When people have been asking me what highlights I would share from India, there's always one thing that immediately comes to mind.
For weeks before arriving in Kolkata, Beth would tell us stories and show us photos of this one particular family whom she had befriended on her last stay in India, a street family who lived outside the gates of a guest house on one of the main roads. I loved listening to her stories and seeing the photos, and it's always fun to actually meet in person the people you hear so much about, but I didn't think that it would end up happening. However we did get to meet them and the time that we spent with them may have had the biggest impact on me out of our entire time in India.
The day that Beth was reunited with them didn't impact me personally aside from enjoying watching the excited chatter and catching up, the hugs and the way that they clearly remembered her and the relationship that they had formed 5 years ago. But when I went back with Eric and Hannah a week or two later, we spent an entire day sitting on the side walk with them as Eric asked questions and took photos for his photo story and that day was beautiful.
I can't tell you just how much I loved that day. We connected with the children straight away through playing games with them, throwing them up in the air, swinging them around and taking multiple photos of them. Their parents and 15 year old aunt took a little bit of time to warm up to us because Beth wasn't there with us but it didn't take too long before they were happy to sit and chat. We bought them chai tea and one of my favourite parts of the day was sitting on their makeshift lounge floor, made of cardboard, and drinking chai together as we chatted.
Although the class separation isn't as obvious to me as I expected in coming to India, it really stood out to me that day as we watched people give us strange glances as we sat with this family and treated them like... humans.
As I was playing with the children (they have twin boys who are around 4 years of age and a younger brother who is 2 years old) people would look at me disapprovingly and you could practically see them shake their heads in disappointment. Most people would cross over the side of the path or just completely ignore the family as they went about their day.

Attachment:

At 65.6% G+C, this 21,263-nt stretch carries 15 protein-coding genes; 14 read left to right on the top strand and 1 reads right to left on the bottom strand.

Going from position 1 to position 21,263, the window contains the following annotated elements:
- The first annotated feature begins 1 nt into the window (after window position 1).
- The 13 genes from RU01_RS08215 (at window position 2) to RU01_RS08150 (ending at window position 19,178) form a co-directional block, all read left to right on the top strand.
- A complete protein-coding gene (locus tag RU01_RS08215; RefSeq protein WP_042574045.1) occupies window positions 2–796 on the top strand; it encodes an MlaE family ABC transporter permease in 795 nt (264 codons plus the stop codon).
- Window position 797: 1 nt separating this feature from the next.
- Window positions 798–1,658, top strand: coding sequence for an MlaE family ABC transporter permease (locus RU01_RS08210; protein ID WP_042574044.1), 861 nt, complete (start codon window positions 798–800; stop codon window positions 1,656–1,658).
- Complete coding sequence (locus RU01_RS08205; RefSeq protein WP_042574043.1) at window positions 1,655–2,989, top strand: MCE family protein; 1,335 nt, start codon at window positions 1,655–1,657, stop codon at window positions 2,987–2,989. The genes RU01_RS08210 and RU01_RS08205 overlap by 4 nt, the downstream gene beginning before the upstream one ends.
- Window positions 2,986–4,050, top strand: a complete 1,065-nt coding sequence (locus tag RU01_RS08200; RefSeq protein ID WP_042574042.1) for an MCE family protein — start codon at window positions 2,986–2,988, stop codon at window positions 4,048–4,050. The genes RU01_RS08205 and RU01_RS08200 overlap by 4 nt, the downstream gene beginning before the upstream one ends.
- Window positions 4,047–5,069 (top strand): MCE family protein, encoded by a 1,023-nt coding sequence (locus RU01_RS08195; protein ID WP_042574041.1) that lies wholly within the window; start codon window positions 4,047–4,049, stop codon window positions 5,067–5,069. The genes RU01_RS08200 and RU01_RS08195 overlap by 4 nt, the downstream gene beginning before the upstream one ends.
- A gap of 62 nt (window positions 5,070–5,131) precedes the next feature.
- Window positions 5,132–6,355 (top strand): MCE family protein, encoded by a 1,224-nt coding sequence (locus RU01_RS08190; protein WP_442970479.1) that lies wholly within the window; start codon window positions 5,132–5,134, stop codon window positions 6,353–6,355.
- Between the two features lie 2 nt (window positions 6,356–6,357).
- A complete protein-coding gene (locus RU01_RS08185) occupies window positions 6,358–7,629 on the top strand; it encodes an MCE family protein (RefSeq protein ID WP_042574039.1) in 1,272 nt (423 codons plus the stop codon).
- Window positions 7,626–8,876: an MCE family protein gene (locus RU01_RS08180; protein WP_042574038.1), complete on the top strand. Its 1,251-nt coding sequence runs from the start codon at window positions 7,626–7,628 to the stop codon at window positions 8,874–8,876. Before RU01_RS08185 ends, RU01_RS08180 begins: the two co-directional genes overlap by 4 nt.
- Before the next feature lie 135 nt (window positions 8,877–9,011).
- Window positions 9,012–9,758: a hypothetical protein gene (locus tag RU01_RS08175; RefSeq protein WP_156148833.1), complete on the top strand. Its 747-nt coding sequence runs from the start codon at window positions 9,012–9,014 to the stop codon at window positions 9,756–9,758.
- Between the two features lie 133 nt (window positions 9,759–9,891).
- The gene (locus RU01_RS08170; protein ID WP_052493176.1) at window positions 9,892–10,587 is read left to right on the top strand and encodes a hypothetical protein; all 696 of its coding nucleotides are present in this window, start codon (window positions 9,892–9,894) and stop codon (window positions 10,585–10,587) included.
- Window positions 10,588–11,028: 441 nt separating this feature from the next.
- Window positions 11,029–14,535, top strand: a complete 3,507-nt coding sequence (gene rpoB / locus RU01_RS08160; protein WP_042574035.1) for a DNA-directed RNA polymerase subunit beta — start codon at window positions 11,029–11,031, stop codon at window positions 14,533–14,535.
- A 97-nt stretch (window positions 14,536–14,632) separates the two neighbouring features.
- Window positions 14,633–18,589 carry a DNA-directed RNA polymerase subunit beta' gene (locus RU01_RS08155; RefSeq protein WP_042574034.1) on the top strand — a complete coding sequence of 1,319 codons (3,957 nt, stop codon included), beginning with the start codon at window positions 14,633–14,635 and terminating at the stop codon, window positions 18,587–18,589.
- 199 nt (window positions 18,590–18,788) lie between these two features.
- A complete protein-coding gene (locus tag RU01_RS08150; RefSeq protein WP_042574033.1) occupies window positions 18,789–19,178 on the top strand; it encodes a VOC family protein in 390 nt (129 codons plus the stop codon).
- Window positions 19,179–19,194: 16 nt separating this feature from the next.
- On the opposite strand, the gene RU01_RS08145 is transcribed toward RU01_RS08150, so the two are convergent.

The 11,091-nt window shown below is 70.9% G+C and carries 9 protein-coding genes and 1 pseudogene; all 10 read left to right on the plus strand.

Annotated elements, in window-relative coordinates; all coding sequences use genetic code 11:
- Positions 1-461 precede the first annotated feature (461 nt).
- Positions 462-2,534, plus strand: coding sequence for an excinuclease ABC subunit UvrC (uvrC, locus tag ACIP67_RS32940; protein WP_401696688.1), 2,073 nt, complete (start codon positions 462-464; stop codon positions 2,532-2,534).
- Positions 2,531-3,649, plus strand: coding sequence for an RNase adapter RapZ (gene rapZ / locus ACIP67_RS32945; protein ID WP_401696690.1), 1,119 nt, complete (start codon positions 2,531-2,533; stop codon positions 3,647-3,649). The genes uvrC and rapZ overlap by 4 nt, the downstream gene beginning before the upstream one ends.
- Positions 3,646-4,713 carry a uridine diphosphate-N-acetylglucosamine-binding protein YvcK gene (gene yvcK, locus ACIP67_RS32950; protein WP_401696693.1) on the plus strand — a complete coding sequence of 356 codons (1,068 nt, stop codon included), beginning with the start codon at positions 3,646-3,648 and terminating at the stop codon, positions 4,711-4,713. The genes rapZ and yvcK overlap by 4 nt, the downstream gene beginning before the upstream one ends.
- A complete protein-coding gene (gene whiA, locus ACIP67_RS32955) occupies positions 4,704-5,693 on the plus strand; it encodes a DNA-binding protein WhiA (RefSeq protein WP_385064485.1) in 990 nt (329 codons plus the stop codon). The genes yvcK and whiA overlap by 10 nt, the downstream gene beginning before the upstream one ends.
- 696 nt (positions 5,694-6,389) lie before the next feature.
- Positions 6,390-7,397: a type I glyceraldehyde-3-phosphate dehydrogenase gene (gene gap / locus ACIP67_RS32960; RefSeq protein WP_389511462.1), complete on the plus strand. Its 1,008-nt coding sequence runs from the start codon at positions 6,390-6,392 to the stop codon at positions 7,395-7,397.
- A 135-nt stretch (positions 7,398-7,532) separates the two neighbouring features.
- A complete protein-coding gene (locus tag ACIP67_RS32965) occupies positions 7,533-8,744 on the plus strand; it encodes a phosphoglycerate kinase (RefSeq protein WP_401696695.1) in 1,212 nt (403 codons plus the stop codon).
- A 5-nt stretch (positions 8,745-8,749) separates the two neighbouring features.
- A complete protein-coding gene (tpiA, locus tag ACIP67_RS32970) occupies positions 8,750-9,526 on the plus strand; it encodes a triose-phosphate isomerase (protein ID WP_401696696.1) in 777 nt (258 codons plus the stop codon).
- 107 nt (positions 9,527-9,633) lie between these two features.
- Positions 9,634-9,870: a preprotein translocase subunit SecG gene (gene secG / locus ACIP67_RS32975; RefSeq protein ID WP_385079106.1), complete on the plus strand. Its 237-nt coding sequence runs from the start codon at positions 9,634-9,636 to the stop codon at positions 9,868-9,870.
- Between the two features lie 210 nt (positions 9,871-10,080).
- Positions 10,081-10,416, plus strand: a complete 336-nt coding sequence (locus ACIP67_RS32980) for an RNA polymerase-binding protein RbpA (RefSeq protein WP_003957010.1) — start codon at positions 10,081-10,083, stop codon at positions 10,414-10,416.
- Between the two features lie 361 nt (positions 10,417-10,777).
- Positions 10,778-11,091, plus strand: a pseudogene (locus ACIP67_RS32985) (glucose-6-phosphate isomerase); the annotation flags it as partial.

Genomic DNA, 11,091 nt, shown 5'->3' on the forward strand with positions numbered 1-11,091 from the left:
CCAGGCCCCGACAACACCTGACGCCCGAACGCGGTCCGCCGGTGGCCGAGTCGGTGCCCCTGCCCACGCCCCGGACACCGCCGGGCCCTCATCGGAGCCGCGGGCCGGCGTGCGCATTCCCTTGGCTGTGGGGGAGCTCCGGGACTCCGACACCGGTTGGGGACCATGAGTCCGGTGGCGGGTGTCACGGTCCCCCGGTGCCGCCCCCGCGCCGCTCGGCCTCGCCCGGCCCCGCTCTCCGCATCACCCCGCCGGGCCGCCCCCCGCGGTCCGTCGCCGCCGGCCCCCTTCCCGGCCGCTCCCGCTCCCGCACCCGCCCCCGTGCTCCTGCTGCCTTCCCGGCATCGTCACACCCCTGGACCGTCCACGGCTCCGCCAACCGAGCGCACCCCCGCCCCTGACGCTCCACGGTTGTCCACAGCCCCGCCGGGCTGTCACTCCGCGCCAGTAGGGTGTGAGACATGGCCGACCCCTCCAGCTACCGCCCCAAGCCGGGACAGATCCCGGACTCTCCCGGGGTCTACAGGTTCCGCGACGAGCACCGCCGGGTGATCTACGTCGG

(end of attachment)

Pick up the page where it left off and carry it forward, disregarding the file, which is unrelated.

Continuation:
The thing that hit me the hardest though was when a bunch of young school kids, about the ages 10-14 years old, came past around lunch hour break and acted just like the adults had been all morning. As I drew the kids closer to me to stop them from getting into the way of the busy side walk, many of the older students would give me looks of disgust. Not too long after that two of the girls came back and started to warn me about spending time with 'those people' and stated that they 'know we aren't from India and wouldn't know better, so they thought they would let us know.'
It broke my heart to see that two 12 year old girls felt as though they had to warn me about spending time with 3 little kids who were clearly enjoying a bit of attention and love.
That one day wasn't the only time that we got to go back and spend time with the family, which I'm thankful for! Several other times we went back to see them. Once we ended up sitting under a tarp covering with them as it poured with rain and talking a little bit more about their lives. Other times we would just be walking past on our way to somewhere else and stop to say hello.
On our last day we purposefully went early to our next commitment so that we would have time to say goodbye to our new friends, which was hard! From quite far away the twins saw us coming and with bright smiles on their faces ran up to us with their arms out for hugs and we were met by their mother's beautiful, quiet smile as we joined the rest of them. We hung out for half an hour, taking more photos yet and finished off our time with multiple hugs and a group photo.
I'm so thankful that Beth introduced us to this amazing family and that it paved a way for a friendship including us all. They are such amazing people and it saddens me to think that their life situation has been so rough, and that the kids have been born into a life that treats them as though they aren't good enough to be associated with. Sometimes I would look up as one of the boys was climbing around in my arms to see their mother smiling at their joy, loving that someone was treating her precious children as the valuable people that they are.
It definitely made me much more aware of the people around me and how I treat them. I know that too many times before I have been exactly like the people who walked past us and ignored the family or treated them less than human. Spending time with them as people and getting to know their situation and gaining perspective was probably the most valuable thing that I got to do while in India!